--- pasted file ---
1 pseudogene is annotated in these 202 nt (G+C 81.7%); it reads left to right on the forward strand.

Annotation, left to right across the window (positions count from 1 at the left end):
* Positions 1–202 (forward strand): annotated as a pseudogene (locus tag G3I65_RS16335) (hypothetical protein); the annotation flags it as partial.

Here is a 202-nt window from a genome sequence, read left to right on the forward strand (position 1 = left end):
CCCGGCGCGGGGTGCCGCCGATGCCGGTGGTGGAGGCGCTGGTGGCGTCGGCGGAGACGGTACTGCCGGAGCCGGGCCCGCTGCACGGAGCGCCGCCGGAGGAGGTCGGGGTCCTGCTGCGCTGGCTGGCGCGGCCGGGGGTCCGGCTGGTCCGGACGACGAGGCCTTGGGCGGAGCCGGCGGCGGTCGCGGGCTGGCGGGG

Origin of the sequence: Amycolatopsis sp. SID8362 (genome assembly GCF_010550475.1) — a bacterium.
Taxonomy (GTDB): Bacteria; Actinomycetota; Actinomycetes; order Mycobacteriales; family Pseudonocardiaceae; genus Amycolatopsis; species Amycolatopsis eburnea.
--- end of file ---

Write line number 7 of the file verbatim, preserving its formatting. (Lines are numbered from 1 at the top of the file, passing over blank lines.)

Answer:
Taxonomy (GTDB): Bacteria; Actinomycetota; Actinomycetes; order Mycobacteriales; family Pseudonocardiaceae; genus Amycolatopsis; species Amycolatopsis eburnea.